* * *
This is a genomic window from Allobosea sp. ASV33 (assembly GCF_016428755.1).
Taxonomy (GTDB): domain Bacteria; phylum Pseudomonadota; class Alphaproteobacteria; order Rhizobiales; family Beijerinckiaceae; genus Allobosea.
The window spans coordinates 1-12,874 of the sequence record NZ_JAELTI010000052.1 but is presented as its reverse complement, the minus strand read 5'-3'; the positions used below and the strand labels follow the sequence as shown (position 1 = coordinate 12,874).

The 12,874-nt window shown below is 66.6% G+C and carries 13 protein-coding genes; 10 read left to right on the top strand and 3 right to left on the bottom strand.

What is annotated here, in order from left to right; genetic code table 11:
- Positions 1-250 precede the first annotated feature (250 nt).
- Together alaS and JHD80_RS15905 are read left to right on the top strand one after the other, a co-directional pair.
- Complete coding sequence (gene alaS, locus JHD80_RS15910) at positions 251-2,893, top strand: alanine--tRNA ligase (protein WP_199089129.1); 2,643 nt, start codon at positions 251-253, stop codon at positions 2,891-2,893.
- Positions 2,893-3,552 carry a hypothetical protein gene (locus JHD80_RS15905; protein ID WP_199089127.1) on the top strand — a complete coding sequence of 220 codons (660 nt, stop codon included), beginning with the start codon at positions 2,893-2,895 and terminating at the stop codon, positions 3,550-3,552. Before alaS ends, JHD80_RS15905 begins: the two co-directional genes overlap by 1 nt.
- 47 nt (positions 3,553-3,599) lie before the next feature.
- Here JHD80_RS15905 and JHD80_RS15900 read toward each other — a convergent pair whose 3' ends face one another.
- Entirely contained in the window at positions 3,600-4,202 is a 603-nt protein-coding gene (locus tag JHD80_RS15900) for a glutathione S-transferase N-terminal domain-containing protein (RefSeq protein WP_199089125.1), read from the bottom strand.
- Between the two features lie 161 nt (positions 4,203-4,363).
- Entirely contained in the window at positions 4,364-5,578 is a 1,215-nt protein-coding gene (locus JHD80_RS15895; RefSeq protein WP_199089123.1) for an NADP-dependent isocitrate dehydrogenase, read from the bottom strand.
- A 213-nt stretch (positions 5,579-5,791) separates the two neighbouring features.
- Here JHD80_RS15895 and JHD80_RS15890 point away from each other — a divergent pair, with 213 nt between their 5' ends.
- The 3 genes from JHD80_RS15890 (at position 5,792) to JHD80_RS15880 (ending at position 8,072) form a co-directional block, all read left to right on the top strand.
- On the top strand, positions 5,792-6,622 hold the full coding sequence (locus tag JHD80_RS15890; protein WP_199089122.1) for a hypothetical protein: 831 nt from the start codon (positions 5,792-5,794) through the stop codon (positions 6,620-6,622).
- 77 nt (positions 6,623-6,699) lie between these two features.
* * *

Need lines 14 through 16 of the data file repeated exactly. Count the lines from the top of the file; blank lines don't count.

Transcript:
- Entirely contained in the window at positions 4,364-5,578 is a 1,215-nt protein-coding gene (locus JHD80_RS15895; RefSeq protein WP_199089123.1) for an NADP-dependent isocitrate dehydrogenase, read from the bottom strand.
- A 213-nt stretch (positions 5,579-5,791) separates the two neighbouring features.
- Here JHD80_RS15895 and JHD80_RS15890 point away from each other — a divergent pair, with 213 nt between their 5' ends.